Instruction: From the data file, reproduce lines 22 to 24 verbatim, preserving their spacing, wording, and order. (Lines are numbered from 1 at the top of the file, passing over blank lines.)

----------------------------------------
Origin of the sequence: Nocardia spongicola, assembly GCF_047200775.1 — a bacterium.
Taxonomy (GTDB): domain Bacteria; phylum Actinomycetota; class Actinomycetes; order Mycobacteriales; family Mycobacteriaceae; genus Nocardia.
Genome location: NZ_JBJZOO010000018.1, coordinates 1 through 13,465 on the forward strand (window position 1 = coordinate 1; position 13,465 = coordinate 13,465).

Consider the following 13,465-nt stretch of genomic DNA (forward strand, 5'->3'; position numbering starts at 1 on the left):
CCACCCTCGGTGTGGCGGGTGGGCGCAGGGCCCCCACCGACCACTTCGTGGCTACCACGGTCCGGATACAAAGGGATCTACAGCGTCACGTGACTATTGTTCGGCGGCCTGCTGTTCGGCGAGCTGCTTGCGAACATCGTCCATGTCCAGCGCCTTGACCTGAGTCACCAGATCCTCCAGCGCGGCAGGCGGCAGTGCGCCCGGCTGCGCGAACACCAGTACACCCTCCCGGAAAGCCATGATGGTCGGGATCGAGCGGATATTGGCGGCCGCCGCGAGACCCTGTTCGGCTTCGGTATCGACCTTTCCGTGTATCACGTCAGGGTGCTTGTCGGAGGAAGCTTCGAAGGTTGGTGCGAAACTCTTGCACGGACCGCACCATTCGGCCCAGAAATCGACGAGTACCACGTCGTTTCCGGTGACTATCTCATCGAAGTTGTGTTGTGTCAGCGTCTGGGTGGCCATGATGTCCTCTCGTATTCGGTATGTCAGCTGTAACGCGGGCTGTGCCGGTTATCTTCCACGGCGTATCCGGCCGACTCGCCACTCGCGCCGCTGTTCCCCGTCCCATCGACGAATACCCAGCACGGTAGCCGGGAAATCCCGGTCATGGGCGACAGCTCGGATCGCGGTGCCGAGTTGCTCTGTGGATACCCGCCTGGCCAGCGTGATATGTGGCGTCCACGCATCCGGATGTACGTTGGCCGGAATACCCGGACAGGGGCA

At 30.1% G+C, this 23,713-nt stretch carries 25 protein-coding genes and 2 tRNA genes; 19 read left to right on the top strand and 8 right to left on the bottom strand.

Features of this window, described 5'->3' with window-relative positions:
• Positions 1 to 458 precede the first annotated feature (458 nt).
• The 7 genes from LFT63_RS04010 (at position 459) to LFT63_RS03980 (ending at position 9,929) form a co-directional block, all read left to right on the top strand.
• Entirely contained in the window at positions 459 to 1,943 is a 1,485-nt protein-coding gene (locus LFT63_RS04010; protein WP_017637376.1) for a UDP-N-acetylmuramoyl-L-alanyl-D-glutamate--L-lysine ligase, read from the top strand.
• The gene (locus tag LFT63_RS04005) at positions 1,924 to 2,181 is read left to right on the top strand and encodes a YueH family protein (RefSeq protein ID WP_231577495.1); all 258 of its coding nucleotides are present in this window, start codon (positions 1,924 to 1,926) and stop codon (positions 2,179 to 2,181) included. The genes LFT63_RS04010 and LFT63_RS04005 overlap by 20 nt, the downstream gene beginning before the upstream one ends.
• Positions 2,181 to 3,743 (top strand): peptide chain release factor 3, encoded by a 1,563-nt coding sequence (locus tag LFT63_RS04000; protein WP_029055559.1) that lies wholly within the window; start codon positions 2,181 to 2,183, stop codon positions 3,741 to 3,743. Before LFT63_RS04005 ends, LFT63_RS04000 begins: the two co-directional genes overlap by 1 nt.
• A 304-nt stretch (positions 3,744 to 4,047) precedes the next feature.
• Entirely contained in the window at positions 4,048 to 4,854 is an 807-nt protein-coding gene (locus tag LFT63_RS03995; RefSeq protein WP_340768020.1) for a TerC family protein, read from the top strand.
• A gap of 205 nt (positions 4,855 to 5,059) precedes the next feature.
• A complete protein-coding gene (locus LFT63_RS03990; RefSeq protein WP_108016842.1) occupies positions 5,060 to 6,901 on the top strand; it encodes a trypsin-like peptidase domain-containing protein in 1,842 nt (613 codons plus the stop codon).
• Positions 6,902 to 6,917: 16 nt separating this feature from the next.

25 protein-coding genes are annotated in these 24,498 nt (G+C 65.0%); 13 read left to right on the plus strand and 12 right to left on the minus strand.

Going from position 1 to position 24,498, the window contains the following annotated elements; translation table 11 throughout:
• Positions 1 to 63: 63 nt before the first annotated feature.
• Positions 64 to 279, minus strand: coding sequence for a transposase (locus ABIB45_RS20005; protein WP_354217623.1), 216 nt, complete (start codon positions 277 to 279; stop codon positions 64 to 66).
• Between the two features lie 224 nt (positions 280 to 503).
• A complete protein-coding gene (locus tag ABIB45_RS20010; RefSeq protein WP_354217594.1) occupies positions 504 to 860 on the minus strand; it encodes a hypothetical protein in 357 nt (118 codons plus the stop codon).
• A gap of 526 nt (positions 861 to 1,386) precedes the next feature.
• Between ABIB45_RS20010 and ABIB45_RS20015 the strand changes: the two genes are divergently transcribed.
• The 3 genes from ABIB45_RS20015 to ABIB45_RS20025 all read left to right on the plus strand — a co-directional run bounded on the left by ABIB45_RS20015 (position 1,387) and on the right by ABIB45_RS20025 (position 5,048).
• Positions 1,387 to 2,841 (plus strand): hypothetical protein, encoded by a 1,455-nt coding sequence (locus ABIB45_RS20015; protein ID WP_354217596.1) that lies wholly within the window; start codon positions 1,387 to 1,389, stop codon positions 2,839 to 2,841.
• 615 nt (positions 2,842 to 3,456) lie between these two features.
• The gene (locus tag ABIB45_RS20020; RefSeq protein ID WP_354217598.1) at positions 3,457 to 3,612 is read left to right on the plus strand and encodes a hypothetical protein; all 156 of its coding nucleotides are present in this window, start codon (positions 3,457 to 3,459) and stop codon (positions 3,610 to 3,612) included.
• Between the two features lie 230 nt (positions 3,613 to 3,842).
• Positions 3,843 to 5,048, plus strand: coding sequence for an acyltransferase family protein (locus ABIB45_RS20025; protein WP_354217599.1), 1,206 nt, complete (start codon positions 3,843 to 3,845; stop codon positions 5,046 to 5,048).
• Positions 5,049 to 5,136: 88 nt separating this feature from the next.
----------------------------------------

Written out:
• Between the two features lie 224 nt (positions 280 to 503).
• A complete protein-coding gene (locus tag ABIB45_RS20010; RefSeq protein WP_354217594.1) occupies positions 504 to 860 on the minus strand; it encodes a hypothetical protein in 357 nt (118 codons plus the stop codon).
• A gap of 526 nt (positions 861 to 1,386) precedes the next feature.